“Oh Lord, even when we don’t feel like it, we ask that You would help us patiently wait for You. Even when You seem to be hiding from us, please help us to hope in You. For Your honour, amen”


Therefore, brothers, pick out from among you seven men of good repute, full of the Spirit and of wisdom, whom we will appoint to this duty.

Acts 6:3 ESV

This chapter describes pretty much the first church council, when the entire fledgling church was gathered to establish the deaconate. The apostles, forbears of elders/pastors/overseers, knew that their role was to pray and to preach. So they established deacons to look after the needy in the church.

There are three requirements mentioned here for deacons. Firstly they are to be men of good repute. If someone’s got a bad reputation- of being greedy, having a bad attitude to women, or lazy for example, they aren’t to be deacons.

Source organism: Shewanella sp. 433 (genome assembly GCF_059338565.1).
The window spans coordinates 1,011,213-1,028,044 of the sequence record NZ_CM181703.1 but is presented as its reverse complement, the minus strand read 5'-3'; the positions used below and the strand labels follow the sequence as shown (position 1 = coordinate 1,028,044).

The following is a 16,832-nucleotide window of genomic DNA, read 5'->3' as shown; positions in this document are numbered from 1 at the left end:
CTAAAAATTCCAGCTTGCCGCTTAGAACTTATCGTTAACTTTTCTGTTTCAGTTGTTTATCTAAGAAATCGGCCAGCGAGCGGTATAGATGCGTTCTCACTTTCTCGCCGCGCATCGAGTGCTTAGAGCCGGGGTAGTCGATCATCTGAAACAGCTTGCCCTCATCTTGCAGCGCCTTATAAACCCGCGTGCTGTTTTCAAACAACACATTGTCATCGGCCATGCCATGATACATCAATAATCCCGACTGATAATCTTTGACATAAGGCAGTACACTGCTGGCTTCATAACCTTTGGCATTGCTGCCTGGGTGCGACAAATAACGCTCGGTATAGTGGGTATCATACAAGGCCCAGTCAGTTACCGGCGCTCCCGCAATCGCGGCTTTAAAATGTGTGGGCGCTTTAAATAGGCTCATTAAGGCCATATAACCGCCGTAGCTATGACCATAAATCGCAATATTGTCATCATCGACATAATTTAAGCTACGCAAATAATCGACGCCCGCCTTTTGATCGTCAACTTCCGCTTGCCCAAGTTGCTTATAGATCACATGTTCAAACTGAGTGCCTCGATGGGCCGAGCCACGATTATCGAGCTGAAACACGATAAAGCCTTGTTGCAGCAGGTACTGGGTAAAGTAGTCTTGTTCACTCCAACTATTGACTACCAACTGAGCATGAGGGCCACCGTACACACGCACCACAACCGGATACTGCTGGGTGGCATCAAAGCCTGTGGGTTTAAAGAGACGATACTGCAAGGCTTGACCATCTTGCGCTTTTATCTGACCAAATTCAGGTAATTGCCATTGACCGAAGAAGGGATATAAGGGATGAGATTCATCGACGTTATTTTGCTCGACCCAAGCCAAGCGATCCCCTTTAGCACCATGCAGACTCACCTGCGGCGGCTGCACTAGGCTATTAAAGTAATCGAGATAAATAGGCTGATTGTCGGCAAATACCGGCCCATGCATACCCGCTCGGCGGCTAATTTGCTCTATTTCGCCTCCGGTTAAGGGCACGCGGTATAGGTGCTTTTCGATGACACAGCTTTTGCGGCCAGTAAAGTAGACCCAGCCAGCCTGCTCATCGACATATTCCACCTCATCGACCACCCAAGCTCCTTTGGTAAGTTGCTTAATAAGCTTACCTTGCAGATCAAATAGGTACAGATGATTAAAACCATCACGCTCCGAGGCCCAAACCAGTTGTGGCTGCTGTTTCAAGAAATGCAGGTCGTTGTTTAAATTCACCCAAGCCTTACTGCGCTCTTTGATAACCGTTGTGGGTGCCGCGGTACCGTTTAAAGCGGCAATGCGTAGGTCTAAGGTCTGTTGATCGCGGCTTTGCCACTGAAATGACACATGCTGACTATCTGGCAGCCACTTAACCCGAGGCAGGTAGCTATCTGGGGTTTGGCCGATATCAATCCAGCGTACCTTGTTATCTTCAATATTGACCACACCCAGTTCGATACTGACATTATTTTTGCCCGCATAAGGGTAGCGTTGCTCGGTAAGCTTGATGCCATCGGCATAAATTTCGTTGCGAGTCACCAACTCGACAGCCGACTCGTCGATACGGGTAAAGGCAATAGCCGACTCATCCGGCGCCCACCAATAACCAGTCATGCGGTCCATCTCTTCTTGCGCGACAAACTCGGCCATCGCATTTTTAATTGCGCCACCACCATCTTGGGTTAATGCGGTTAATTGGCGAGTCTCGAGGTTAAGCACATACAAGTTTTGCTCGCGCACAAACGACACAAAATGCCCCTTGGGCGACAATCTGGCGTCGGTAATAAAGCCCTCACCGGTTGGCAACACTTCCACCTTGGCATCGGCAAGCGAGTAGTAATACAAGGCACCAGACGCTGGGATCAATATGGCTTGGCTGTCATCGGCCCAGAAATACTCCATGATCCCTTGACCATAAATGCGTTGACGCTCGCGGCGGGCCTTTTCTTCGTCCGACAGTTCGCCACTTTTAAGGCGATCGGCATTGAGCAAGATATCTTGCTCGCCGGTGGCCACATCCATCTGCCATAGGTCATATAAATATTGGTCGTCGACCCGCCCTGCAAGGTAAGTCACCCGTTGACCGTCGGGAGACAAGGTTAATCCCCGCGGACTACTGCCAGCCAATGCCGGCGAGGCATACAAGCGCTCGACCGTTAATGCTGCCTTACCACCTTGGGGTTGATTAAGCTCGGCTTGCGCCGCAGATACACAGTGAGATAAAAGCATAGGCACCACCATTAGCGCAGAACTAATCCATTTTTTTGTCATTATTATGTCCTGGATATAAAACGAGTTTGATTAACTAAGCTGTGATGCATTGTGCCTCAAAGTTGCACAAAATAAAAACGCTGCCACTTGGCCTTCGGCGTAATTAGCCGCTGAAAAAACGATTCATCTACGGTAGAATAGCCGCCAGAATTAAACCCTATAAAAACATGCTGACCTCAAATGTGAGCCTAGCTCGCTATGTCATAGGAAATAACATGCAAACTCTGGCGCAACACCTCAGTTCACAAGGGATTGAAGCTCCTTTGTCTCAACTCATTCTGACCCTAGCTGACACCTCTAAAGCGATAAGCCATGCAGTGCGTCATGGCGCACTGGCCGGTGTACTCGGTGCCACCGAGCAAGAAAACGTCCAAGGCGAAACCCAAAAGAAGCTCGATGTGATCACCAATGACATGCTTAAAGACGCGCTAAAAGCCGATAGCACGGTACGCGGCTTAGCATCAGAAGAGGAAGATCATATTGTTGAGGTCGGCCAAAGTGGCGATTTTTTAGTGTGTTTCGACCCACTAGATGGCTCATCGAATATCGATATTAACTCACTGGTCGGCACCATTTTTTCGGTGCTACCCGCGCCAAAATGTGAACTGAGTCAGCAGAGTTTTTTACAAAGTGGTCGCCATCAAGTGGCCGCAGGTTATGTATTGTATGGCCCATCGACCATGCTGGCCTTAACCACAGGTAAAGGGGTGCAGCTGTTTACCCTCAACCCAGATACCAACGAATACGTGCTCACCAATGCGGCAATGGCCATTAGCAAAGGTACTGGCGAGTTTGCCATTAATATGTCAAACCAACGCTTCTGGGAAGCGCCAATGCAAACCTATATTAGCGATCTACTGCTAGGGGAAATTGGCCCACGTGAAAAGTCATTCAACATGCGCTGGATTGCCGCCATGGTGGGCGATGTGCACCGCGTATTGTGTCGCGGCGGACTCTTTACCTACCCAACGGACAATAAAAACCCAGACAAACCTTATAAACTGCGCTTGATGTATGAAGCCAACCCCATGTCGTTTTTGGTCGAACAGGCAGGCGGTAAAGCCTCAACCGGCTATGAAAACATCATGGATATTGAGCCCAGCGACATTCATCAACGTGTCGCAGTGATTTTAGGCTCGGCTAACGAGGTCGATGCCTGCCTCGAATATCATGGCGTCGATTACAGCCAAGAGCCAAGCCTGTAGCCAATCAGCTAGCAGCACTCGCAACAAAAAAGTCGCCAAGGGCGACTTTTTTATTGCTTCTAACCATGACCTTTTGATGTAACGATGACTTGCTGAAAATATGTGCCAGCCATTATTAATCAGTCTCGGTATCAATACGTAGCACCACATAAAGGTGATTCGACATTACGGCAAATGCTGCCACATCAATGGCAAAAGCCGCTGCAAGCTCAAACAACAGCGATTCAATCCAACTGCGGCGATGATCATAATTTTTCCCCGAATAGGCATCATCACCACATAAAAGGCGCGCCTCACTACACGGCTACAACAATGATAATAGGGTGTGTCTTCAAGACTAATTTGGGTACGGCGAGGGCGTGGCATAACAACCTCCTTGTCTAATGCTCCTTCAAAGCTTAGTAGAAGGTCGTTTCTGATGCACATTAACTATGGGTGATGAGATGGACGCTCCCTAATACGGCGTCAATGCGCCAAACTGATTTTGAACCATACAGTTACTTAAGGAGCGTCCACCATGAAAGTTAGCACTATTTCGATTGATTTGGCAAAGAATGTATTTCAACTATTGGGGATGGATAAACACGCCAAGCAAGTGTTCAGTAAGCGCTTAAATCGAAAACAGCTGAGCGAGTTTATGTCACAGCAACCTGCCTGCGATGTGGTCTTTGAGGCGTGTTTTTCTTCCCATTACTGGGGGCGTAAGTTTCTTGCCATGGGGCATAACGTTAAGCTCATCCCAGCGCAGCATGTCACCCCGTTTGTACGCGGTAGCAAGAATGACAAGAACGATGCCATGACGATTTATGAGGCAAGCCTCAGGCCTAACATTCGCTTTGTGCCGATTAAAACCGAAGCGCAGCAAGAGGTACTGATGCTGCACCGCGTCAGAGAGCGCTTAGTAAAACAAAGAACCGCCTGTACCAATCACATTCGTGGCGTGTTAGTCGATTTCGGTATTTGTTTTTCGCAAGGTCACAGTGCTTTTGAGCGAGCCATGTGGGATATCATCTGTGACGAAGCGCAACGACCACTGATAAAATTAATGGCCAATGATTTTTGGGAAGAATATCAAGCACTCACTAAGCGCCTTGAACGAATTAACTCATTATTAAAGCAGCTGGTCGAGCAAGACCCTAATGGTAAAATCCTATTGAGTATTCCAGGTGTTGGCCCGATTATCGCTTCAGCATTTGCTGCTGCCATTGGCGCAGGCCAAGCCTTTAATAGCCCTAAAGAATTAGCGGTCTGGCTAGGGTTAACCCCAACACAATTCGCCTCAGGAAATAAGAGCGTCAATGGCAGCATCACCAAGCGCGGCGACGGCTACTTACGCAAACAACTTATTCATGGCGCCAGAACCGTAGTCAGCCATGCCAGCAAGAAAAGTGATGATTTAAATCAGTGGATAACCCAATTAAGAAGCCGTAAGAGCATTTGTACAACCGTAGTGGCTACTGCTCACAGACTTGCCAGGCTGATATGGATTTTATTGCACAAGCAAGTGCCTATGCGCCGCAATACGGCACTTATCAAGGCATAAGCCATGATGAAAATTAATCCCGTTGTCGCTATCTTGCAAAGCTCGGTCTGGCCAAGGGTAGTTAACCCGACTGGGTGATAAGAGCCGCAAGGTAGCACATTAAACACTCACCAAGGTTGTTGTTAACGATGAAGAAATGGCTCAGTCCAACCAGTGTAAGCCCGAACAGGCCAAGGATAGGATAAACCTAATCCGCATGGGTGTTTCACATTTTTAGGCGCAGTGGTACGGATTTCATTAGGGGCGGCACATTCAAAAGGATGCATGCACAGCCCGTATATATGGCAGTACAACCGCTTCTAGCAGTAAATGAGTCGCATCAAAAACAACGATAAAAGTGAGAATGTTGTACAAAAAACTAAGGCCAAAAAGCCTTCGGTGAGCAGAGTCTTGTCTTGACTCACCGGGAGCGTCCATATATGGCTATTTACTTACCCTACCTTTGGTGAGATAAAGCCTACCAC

Secondly, deacons have to be full of the Spirit. Not only are they to be born again, spiritual people, but they are to be fruitful in their spiritual lives. They are to be motivated by love to help the needy.

Finally here, deacons are to be full of wisdom. Not everyone who claims to be needy is so. Even those who are often have families who should be looking after them. Do deacons need to be discerning as to who truly needs the church’s help to get by.

“Heavenly Father, we thank You for instituting the role of deacons. We praise You for faithful deacons amongst our churches who serve the needy among us. In Christ’s name, amen”


And he said, “Go, and say to this people: “‘Keep on hearing, but do not understand; keep on seeing, but do not perceive.’

Isaiah 6:9 ESV

Isaiah was a willing volunteer to be sent and to go to the people of the triune God. Once the Lord went on to tell him his commission, he might have regretted his initial enthusiasm. We’re not told that though, Isaiah, unlike Jeremiah, doesn’t seem to have wrestled so painfully with his calling.